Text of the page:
SWELSIEKTE- Possible Role of the inflammatory process

Thursday, 13th October 2016

SWELSIEKTE- Possible Role of the inflammatory process

The first cases of swelling disease in South African Angora goats have been reported during the early 1970’s.  A number of trials have been conducted to investigate the cause of this disease over the subsequent years. However, no conclusive evidence had been found as far as the cause of the disease.

One of the consistent finding is the presence of low Total Serum Proteins (TSP) and Albumin and an elevated white blood cell count (Wbc)

In 2015 the South African Mohair Growers Association (SAMGA) Veterinarian sampled 3 outbreaks of ‘Swelsiekte’ on 3 different farms under different conditions.

The 3 outbreaks occurred:

  • Young ewes grazing on the veld,
  • Old ewes kraaled during cold weather
  • Young ewes grazing on Lucerne lands.

10 goats with ‘Swelsiekte’ and 10 without were sampled from each group.

(Total 60: 30 Swelling and 30 Non-swelling goats. Data arranged in ascending order Swelling goats and descending order for Non-Swelling order in graph.)


As any farmer will know that when catching out 60 Angora goats there is some likelihood that there may be some overlap ‘grey area’ between those goats with ‘swelsiekte’ and those without.

However results in all 3 situations resulted in a marked difference in the white blood cell count between goats with and without swelsiekte.



White Blood cell counts of Angora Goats with Swelsiekte (BLUE) and Non-Swelling Goats (RED)

These results confirm previous findings in some trials and samples taken from swelsiekte cases.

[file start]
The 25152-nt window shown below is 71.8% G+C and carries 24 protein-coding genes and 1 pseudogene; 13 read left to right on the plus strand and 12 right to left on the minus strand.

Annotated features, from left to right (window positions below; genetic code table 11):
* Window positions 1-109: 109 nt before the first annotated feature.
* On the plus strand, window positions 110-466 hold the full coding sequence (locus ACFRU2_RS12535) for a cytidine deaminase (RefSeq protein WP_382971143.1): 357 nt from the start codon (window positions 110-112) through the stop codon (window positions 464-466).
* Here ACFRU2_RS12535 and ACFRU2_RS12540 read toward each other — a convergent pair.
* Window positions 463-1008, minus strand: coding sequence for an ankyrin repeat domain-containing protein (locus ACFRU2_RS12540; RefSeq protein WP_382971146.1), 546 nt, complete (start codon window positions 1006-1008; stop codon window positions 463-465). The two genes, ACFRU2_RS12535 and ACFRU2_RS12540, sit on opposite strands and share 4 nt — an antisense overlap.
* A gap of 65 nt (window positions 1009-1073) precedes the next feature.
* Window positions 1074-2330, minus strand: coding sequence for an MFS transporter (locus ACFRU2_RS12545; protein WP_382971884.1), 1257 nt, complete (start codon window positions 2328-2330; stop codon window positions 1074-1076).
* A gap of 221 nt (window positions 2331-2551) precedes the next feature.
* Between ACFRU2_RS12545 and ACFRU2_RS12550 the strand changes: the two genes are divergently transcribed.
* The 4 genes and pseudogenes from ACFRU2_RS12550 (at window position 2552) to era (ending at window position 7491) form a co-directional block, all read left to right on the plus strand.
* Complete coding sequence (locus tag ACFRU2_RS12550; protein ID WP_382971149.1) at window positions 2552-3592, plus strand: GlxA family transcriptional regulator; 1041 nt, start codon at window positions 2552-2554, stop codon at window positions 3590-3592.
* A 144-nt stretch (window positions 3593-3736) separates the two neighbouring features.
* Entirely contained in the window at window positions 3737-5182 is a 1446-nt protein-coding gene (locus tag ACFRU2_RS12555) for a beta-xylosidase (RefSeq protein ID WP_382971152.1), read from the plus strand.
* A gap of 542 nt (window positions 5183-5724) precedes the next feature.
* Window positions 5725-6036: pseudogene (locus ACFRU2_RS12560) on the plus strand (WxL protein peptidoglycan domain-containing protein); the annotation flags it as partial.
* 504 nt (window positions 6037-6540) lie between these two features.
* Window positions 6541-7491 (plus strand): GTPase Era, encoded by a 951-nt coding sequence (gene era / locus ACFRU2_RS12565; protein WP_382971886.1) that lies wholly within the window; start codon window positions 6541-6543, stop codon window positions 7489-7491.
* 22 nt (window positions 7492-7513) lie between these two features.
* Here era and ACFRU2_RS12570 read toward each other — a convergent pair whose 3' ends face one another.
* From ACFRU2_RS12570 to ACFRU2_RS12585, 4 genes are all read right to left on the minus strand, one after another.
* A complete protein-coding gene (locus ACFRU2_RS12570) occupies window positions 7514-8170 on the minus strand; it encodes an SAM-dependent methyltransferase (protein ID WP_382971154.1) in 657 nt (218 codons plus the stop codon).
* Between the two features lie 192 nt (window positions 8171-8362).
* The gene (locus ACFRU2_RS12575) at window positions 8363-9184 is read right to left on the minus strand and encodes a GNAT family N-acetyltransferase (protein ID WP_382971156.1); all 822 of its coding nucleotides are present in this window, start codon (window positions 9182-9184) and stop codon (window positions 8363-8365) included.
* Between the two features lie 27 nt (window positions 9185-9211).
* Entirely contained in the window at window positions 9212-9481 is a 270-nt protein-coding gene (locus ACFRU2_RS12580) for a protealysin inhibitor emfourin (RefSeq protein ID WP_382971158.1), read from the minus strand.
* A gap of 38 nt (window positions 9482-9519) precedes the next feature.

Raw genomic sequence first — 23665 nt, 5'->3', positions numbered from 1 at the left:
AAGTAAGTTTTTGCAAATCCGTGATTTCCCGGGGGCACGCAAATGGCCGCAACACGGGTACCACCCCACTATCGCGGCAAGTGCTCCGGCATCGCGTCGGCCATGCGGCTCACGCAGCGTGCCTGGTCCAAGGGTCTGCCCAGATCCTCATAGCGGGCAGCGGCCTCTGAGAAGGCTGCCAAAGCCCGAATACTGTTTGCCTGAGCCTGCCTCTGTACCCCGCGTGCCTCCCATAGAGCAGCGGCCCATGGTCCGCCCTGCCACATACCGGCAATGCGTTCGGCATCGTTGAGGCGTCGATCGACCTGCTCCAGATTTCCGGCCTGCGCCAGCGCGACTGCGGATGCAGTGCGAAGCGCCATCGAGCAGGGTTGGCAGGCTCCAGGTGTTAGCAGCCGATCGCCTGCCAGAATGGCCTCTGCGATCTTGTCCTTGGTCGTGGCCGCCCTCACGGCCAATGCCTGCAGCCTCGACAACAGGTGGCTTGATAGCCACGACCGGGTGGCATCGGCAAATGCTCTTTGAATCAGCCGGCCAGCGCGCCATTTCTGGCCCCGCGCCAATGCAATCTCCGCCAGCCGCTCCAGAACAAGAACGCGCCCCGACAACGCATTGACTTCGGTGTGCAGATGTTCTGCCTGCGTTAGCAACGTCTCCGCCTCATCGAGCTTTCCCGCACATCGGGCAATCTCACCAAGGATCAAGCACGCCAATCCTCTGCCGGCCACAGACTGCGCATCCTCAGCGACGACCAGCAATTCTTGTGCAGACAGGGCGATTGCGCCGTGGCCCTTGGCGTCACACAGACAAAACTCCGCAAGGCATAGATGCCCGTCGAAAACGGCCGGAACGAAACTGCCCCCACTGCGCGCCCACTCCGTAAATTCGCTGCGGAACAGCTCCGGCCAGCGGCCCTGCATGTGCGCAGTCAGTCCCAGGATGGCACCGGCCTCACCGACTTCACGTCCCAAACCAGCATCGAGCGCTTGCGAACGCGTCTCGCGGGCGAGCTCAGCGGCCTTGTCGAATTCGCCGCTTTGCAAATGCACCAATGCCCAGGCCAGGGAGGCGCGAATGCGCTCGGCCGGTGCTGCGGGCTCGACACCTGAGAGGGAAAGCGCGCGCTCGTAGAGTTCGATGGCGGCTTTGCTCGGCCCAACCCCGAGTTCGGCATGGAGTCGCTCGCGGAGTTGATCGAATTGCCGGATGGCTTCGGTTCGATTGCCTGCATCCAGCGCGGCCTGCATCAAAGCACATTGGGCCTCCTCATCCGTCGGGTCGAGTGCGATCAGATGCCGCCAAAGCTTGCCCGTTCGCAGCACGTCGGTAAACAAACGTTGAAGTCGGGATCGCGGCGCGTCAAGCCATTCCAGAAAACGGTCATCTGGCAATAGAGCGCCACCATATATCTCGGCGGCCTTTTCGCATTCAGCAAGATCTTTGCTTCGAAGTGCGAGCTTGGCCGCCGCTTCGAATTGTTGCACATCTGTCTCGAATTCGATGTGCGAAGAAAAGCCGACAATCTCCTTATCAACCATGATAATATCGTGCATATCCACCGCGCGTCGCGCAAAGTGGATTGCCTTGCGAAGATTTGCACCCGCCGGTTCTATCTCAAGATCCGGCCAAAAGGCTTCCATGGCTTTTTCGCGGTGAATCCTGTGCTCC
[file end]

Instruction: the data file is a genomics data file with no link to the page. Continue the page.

• Bath (1983),Vermeulen (1984) ,Bath & Vermeulen (1988) and De Wet & Bath (1994)

                Total white cell counts are usually elevated

  • Mitchel, Hattingh,Ganhoa (1983)

White blood cells were  20X10^9/L

  • A small sample size (n=10) collected by Dr Johan Van Rooyen (Grootfontein) from goats with swelsiekte (n=7) and non-swelling goats (n=3)

Swelling goats showed a Stress Leucogram (High Neutrophils,High Monocytes. Low Lymphocytes, Low Eosinophils)


The raised wbc count could be due to infectious, non-infectious or stress related conditions.

The logical explanation would be that goats with swelsiekte will be under more physiological stress to maintain oncotic blood pressure and so they are likely to have a higher wbc count in a stress leucogram.


However it is known that the inflammatory response does have an effect on the capillary membranes and could potentially contribute to a ‘capillary leak syndrome’. This needs to be kept in mind when searching for factors causing the low level of blood proteins in cases of swelsiekte.


The potential role of the inflammatory response “Capillary leak syndrome”

“Capillary leak syndrome” occurs in systemic inflammatory response syndrome (SIRS). Due to widespread damage to the capillary endothelium, there is increased loss of medium to high molecular weight compounds, particularly albumin, into the extravascular space.

The more permeable the capillary barrier is to proteins, the higher the interstitial oncotic pressure and increased swelling of the goat.

Dr Mackie Hobson

© SA Mohair Growers - 2022 | Links | SWELSIEKTE- Possible Role of the inflammatory process

Website Design and Search Engine Optimisation (SEO) by ZAWebs Designs | Web Hosting by ZAWebs Hosting